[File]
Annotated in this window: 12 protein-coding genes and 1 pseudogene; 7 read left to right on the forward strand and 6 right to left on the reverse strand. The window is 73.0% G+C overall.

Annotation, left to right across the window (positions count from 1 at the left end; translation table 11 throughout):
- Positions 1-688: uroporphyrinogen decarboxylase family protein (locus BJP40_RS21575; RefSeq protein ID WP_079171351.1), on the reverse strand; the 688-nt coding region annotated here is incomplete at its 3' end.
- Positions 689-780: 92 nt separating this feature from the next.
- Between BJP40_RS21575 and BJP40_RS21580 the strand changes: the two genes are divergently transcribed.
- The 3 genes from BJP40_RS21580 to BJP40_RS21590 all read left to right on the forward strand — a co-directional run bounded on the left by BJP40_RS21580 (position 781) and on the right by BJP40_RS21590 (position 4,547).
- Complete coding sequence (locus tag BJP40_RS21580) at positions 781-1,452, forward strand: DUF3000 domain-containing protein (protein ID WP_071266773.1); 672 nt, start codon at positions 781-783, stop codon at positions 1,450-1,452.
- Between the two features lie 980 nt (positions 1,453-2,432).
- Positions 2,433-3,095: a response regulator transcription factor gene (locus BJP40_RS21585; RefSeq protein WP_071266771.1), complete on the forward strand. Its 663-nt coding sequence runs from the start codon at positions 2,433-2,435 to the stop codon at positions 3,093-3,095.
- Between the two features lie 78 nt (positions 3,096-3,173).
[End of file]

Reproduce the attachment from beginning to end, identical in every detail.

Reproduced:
Annotated in this window: 12 protein-coding genes and 1 pseudogene; 7 read left to right on the forward strand and 6 right to left on the reverse strand. The window is 73.0% G+C overall.

Annotation, left to right across the window (positions count from 1 at the left end; translation table 11 throughout):
- Positions 1-688: uroporphyrinogen decarboxylase family protein (locus BJP40_RS21575; RefSeq protein ID WP_079171351.1), on the reverse strand; the 688-nt coding region annotated here is incomplete at its 3' end.
- Positions 689-780: 92 nt separating this feature from the next.
- Between BJP40_RS21575 and BJP40_RS21580 the strand changes: the two genes are divergently transcribed.
- The 3 genes from BJP40_RS21580 to BJP40_RS21590 all read left to right on the forward strand — a co-directional run bounded on the left by BJP40_RS21580 (position 781) and on the right by BJP40_RS21590 (position 4,547).
- Complete coding sequence (locus tag BJP40_RS21580) at positions 781-1,452, forward strand: DUF3000 domain-containing protein (protein ID WP_071266773.1); 672 nt, start codon at positions 781-783, stop codon at positions 1,450-1,452.
- Between the two features lie 980 nt (positions 1,453-2,432).
- Positions 2,433-3,095: a response regulator transcription factor gene (locus BJP40_RS21585; RefSeq protein WP_071266771.1), complete on the forward strand. Its 663-nt coding sequence runs from the start codon at positions 2,433-2,435 to the stop codon at positions 3,093-3,095.
- Between the two features lie 78 nt (positions 3,096-3,173).